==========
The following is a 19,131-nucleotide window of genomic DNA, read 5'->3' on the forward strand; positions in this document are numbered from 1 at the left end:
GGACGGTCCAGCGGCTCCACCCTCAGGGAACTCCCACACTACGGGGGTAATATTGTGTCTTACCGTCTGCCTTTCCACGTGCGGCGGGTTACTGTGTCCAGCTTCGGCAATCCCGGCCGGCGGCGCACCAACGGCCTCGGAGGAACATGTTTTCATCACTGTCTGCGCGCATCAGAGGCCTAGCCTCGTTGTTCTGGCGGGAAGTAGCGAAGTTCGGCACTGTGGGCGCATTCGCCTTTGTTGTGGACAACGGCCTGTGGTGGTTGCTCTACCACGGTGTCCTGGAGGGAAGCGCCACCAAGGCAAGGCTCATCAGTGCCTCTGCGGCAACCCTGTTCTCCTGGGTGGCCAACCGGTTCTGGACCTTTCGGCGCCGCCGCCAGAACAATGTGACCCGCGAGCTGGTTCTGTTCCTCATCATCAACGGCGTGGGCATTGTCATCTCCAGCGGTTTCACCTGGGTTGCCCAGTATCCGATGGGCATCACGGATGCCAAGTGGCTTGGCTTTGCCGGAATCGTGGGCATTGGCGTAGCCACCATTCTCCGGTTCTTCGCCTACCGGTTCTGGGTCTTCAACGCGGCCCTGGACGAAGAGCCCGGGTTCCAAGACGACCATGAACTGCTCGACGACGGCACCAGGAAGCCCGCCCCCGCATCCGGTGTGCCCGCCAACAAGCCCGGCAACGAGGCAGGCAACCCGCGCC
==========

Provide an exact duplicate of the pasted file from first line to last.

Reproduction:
The following is a 19,131-nucleotide window of genomic DNA, read 5'->3' on the forward strand; positions in this document are numbered from 1 at the left end:
GGACGGTCCAGCGGCTCCACCCTCAGGGAACTCCCACACTACGGGGGTAATATTGTGTCTTACCGTCTGCCTTTCCACGTGCGGCGGGTTACTGTGTCCAGCTTCGGCAATCCCGGCCGGCGGCGCACCAACGGCCTCGGAGGAACATGTTTTCATCACTGTCTGCGCGCATCAGAGGCCTAGCCTCGTTGTTCTGGCGGGAAGTAGCGAAGTTCGGCACTGTGGGCGCATTCGCCTTTGTTGTGGACAACGGCCTGTGGTGGTTGCTCTACCACGGTGTCCTGGAGGGAAGCGCCACCAAGGCAAGGCTCATCAGTGCCTCTGCGGCAACCCTGTTCTCCTGGGTGGCCAACCGGTTCTGGACCTTTCGGCGCCGCCGCCAGAACAATGTGACCCGCGAGCTGGTTCTGTTCCTCATCATCAACGGCGTGGGCATTGTCATCTCCAGCGGTTTCACCTGGGTTGCCCAGTATCCGATGGGCATCACGGATGCCAAGTGGCTTGGCTTTGCCGGAATCGTGGGCATTGGCGTAGCCACCATTCTCCGGTTCTTCGCCTACCGGTTCTGGGTCTTCAACGCGGCCCTGGACGAAGAGCCCGGGTTCCAAGACGACCATGAACTGCTCGACGACGGCACCAGGAAGCCCGCCCCCGCATCCGGTGTGCCCGCCAACAAGCCCGGCAACGAGGCAGGCAACCCGCGCC